Health and Medicine
Jun. 8, 2018—A five-year National Cancer Institute grant will fund an interdisciplinary research center for the study of small cell lung cancer, a highly aggressive, incurable form of the disease.
Jun. 7, 2018—Vanderbilt scientists have discovered that a certain enzyme plays a crucial role in preventing obesity-related cardiac dysfunction.
Jun. 7, 2018—Student-run free health clinics, a hallmark of most medical schools across the country, not only provide valuable clinical experience for the students who volunteer there, but may actually reduce hospital utilization by the patients in their care, according to a Vanderbilt study recently published in the Journal of Health Care for the Poor and Underserved.
Jun. 7, 2018—A research-dedicated PET/CT scanner installed recently in the Vanderbilt University Institute of Imaging Science (VUIIS) will expand opportunities for Vanderbilt researchers to conduct studies of a wide range of disorders, from cancer to Alzheimer’s disease.
May. 31, 2018—Although HPV vaccination in adolescence can successfully prevent six kinds of cancer, rates in Tennessee remain relatively low, while occurrence of these cancers remains relatively high compared to the rest of the country. Pamela Hull, assistant professor of medicine, and her colleagues are conducting a study funded by the HPV ACTIVE TIPs award, in collaboration with the Cumberland Pediatric Foundation, to test a model for disseminating a web-based quality improvement coaching program to pediatric clinics.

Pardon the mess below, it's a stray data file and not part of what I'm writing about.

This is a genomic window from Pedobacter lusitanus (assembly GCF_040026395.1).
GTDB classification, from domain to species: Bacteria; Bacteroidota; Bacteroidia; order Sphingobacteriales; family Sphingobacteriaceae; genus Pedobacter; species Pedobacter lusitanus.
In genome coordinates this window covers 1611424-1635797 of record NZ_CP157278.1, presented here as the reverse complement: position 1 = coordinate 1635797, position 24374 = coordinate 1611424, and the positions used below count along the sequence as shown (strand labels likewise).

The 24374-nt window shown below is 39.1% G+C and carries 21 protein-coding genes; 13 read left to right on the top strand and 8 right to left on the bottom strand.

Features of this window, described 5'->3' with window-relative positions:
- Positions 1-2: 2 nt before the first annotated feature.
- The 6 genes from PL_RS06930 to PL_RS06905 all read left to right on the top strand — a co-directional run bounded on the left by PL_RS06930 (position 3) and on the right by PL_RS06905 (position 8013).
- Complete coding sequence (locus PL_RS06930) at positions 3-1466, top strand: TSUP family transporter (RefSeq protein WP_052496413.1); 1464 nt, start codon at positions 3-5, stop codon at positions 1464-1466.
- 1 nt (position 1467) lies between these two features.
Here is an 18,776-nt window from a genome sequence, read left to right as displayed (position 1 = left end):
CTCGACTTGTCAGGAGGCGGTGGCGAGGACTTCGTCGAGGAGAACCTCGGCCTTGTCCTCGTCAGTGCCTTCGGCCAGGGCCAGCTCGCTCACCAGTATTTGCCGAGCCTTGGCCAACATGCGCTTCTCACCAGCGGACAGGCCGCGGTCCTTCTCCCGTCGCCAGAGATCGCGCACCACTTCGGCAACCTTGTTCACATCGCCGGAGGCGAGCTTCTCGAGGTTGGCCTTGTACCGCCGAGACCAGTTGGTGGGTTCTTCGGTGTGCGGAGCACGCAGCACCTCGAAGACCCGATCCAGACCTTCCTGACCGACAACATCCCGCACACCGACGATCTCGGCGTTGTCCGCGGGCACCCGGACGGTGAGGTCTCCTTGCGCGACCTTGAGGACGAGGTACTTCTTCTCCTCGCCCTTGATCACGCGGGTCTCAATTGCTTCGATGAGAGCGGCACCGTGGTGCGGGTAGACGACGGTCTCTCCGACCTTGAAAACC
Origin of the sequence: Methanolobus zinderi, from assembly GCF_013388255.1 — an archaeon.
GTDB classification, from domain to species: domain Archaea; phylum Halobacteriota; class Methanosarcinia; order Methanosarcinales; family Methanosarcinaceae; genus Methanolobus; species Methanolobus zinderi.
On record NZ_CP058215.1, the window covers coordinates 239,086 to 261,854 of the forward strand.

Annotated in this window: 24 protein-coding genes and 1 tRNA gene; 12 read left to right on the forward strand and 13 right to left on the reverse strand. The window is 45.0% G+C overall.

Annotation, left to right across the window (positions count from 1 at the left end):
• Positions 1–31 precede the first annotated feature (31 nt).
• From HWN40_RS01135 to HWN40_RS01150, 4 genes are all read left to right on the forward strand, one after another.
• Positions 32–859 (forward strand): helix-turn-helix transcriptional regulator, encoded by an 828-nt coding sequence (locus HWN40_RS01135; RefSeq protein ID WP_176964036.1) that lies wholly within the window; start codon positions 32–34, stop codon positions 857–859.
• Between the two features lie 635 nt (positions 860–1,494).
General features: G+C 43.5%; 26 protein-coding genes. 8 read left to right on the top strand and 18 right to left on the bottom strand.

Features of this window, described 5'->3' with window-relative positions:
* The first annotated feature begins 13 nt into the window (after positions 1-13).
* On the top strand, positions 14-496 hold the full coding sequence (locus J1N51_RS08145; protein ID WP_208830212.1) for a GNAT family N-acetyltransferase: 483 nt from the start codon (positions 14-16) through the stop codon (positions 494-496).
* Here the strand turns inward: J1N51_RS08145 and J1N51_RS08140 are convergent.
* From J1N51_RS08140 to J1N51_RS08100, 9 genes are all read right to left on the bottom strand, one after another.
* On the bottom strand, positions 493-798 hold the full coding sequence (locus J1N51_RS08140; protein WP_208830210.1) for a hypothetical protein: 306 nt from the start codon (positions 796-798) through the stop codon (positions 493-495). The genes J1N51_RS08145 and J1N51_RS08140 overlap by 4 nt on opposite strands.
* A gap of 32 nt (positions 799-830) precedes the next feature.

May. 31, 2018—New research from Vanderbilt suggests that repeated seizures reduce brainstem connectivity, a possible contributor to unexplained neurocognitive problems in epilepsy patients.
May. 31, 2018—Thirty years ago when she was 16, Katie Niemeyer was prescribed carbamazepine for depression. Three weeks later she was in a St. Louis, Missouri, burn unit with second and third degree burns all over her body. “My parents were told the chances of me surviving were slim,” she said.
May. 29, 2018—Just because you stopped smoking years ago doesn’t mean you’re out of the woods when it comes to developing lung cancer. That’s the “bad” news. The good news is your risk of lung cancer drops substantially within five years of quitting.
May. 24, 2018—A team of investigators led by Fabien Maldonado, MD, associate professor of Medicine at Vanderbilt, and Tobias Peikert, MD, assistant professor of Medicine at Mayo Clinic, Rochester, Minnesota, has identified a new technology to address false positives in CT-based lung cancer screening. The study was published in the latest issue of PLOS One.